Allusions to defensive constructions occupy a special place in the BRAMA collection: a wooden palisade is recreated in palazzo trousers through vertical pleats; defensive towers-fences are recreated in a dress and top through a massive overhanging collar with imitation of shingles.
The Dranka cape is a reinterpretation of a defensive outpost covered with impenetrable scales of wooden planks.
The designer also reinterprets the various architectural decorations that our ancestors used to decorate buildings.
Thus, the decorative element of the pediment – tympanum – is reflected in the scalloped bottom of the straight vest and skirt costume.
And the delicate ornament of lace carvings is reflected in the embroidery on the Merezhyvo dress.
The color scheme of the collection emphasizes the austerity of architecture and does not distract from the monumentality of the images. The products are not oversaturated with fabric textures, and the main emphasis is placed on conveying the textures of architecture through individually developed techniques that echo the approaches of past masters.
A special accessory was the bestseller of the KHUTIR collection – Vitryak bag in new versions – in black, with a sheepskin insert, in a larger-sized. They perfectly complemented the looks and emphasized the connection between the origins of Ukrainian folk architecture and Kyivan Rus.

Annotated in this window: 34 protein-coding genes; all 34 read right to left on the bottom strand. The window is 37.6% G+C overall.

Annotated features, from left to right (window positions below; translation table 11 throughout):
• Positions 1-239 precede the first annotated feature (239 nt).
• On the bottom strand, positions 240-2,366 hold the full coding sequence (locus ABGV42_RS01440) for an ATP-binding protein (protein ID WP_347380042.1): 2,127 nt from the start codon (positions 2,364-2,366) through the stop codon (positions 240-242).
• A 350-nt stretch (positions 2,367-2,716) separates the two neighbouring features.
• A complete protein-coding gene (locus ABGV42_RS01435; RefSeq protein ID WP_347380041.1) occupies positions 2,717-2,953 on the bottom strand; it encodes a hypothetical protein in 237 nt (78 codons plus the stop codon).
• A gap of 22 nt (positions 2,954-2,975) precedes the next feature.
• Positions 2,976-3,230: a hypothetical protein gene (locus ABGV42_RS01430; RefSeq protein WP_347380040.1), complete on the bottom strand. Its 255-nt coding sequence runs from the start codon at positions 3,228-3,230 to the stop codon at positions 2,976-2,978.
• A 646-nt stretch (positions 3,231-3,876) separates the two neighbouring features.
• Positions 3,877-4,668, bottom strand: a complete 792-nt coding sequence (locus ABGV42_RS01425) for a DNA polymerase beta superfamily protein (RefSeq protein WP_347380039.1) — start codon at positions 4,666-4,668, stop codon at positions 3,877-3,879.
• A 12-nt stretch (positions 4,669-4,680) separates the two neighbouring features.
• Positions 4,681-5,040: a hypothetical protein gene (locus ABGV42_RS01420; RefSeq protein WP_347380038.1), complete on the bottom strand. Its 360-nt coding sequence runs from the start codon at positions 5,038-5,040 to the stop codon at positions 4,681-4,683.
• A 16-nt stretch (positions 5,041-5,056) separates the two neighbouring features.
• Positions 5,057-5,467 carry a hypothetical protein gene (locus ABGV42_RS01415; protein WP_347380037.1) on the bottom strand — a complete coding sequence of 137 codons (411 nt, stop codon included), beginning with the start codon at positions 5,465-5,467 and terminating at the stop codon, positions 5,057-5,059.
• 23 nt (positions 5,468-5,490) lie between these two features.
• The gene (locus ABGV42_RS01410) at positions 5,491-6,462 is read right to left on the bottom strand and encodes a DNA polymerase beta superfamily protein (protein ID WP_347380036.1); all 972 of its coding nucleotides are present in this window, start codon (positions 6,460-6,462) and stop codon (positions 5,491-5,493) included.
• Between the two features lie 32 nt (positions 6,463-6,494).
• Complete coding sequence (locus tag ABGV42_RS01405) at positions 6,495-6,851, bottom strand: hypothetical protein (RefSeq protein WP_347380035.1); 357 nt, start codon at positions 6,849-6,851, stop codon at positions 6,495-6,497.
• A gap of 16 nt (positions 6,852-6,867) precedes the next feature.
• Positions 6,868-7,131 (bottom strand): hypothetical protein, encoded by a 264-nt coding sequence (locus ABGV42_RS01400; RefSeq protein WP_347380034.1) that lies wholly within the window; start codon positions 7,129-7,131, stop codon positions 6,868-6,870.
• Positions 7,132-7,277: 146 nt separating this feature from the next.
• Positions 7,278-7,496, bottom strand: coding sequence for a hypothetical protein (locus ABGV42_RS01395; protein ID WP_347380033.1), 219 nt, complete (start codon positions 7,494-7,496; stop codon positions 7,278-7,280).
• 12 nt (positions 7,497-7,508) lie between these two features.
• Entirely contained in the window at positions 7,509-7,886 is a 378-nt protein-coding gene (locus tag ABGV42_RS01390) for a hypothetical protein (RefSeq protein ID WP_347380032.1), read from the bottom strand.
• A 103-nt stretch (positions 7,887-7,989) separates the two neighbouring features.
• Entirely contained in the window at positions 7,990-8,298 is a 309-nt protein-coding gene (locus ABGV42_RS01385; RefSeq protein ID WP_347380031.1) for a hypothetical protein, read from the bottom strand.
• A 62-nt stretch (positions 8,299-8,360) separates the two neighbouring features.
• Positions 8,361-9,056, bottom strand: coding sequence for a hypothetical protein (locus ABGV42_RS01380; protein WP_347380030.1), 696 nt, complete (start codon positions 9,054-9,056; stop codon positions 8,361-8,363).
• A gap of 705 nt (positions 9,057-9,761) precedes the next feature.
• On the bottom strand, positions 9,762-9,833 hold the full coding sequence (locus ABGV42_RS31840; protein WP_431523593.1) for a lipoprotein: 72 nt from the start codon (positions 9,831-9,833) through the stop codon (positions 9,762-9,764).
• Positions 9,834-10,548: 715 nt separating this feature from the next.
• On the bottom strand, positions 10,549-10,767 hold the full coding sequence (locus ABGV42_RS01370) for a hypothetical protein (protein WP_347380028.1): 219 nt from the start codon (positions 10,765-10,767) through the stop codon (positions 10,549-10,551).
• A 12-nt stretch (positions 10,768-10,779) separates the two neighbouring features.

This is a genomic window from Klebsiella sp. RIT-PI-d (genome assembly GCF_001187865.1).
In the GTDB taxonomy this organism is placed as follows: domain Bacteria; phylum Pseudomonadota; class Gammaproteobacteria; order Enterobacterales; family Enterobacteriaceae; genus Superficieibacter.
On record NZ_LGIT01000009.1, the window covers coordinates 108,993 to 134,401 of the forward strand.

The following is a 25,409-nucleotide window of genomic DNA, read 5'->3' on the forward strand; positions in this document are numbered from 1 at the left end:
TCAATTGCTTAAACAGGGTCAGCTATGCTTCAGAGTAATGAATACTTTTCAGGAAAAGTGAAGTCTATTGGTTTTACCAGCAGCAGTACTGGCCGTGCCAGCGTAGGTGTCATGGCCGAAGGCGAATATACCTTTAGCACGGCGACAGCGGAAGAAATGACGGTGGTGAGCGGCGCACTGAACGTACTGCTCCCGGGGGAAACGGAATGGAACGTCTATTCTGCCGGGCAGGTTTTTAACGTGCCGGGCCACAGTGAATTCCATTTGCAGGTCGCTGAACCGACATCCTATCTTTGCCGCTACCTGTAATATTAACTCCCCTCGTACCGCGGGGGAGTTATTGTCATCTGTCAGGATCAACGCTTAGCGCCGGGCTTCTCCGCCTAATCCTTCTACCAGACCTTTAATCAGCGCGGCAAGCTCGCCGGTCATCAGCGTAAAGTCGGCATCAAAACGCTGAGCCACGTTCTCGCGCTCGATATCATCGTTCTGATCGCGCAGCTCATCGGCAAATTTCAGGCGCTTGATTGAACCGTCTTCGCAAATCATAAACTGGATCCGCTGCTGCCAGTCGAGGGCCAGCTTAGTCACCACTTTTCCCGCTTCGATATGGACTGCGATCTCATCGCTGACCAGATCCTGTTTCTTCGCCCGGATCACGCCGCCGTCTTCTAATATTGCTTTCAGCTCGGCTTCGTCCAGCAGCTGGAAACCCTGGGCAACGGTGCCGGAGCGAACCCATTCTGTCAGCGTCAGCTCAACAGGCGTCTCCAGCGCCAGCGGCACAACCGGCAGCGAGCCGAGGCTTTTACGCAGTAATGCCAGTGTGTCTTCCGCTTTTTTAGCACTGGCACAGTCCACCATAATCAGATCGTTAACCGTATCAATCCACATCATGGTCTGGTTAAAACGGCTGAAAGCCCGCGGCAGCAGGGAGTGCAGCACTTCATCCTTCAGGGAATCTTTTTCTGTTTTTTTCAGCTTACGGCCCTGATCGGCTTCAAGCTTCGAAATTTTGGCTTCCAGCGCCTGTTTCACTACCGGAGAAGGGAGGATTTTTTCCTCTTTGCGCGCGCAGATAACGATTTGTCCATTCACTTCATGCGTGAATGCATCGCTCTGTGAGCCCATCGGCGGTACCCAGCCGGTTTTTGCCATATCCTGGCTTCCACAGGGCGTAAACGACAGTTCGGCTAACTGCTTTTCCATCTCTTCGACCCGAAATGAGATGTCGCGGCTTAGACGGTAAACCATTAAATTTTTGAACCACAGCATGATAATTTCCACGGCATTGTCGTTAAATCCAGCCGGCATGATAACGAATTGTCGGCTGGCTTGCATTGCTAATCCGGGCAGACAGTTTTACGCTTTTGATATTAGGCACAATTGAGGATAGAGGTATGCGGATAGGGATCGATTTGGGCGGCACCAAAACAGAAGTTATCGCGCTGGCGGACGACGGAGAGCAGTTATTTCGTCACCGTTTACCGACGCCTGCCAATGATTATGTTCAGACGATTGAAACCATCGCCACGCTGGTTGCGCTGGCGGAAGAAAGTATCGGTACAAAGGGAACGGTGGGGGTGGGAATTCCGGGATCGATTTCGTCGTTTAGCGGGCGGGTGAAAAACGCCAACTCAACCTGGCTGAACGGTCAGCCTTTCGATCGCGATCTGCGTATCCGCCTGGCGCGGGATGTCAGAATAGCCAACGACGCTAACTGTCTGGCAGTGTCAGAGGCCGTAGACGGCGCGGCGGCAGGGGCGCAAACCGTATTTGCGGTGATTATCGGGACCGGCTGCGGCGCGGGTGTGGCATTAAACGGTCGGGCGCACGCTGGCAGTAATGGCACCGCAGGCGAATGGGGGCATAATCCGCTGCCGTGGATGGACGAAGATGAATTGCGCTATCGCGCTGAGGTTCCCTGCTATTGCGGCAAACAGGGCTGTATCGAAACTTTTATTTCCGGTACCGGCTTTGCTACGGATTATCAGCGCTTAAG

KHUTIR COLLECTION IS A TRIBUTE TO UKRAINIAN FOLK ARCHITECTURE AND ITS CRAFTSMEN
The war made everyone look within, asking who they were, how to act, and what would prove to be a support in such a difficult time. Each person searching for the strength to create and live. For Daria Plaksyuk, the designer of PODYH, Ukrainian folk architecture became that support. This is embodied in the mini collection KHUTIR by PODYH – a brand at the intersection of fashion and architecture.
KHUTIR is a dialogue with the past, a step towards understanding the identity and originality of the Ukrainian people and their architectural traditions. “This architecture is like a monument of wood, clay, and straw. Each their own evidence of incredible technical thought that has passed down through time. Touching this heritage, you’re able to feel both the cultural background and multifaceted talent of the Ukrainian people. As you start to realize yourself becoming a participant of the continuous work of many generations you feel the strength and confidence to continue creating” – says the brand designer Daria Plaksyuk.
The KHUTIR collection includes three images, each of which an homage of traditional Ukrainian buildings. Thus, the hut-mazanka was transformed into a light white dress made of tencel, a linen skirt, and a bag that mirrors the customary thatched roof with its shape and leather fringe.
The commemorative image of a long vest and palazzo trousers reinterprets the Ukrainian wooden church tower. The Dranka bag, replicates the method of covering the roof with wooden plates – shingles, later becoming an addition to the image.
The shape of the windmill was embodied in a small shoulder bag and a necklace made of burnt wood. And its facade was reflected in a knitted dress with vertical lines, an allusion to the traditional technique of facade decoration – otherwise known as a shawl.
The chosen colors and materials harmoniously combine the collection with architectural works, so that it becomes their continuation and completion. The shades of warm straw, whitewashed clay and wood – from time-aged grey to freshly sawn warm brown – reflect the naturalness and authenticity of the architecture.